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Article
Community variation in the financial health of nonprofit human service organizations: An examination of organizational and contextual effects
Nonprofit and Voluntary Sector Quarterly (2015)
  • Lindsey M. McDougle
  • Marcus Lam, Columbia University
Abstract
Nonprofit human services organizations (HSOs) provide vital services to communities. Yet studies show that the density of these nonprofits varies from one community to the next, often with fewer quantities located in vulnerable communities. These findings have led to concerns regarding the ability of the human services sub-sector to meet community needs. In this article, however, we make the argument that organizational density is a limited indicator of a sector’s ability to provide services, and suggest that financial health is a more robust indicator. We model six measures of financial health as conceptualized by Bowman (2011) and examine relationships between these measures to indicators of community vulnerability. Our results indicate that variation exists in four of our six outcome measures (equity ratio, months of spending, mark up, and months of liquidity), and that contextual effects (e.g., being located in a minority or low-mobility community) partially explain these variances.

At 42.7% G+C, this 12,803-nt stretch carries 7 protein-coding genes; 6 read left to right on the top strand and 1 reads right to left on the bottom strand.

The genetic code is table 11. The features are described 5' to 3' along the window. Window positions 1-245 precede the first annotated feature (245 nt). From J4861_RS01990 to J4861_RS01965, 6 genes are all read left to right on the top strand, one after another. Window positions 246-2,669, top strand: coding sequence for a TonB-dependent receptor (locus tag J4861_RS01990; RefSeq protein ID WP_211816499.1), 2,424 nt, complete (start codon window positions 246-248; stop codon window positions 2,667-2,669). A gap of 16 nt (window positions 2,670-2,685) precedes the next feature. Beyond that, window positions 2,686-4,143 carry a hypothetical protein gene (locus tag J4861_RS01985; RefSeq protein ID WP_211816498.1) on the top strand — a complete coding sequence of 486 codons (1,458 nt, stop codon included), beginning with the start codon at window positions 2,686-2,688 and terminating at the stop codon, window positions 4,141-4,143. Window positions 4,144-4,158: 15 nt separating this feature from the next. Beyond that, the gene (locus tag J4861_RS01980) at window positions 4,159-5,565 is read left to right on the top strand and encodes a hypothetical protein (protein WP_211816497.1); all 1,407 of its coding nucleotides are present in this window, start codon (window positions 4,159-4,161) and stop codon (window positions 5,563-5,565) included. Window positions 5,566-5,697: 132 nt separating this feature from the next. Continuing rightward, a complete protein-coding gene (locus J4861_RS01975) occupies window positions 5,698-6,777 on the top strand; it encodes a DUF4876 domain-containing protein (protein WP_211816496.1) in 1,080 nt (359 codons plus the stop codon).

Keywords
  • Nonprofit Finance,
  • Nonprofit Management,
  • Nonprofit Organizations
Publication Date
Winter January 1, 2015
Citation Information
Lindsey M. McDougle and Marcus Lam. "Community variation in the financial health of nonprofit human service organizations: An examination of organizational and contextual effects" Nonprofit and Voluntary Sector Quarterly (2015)
Available at: http://works.bepress.com/lindseymcdougle/14/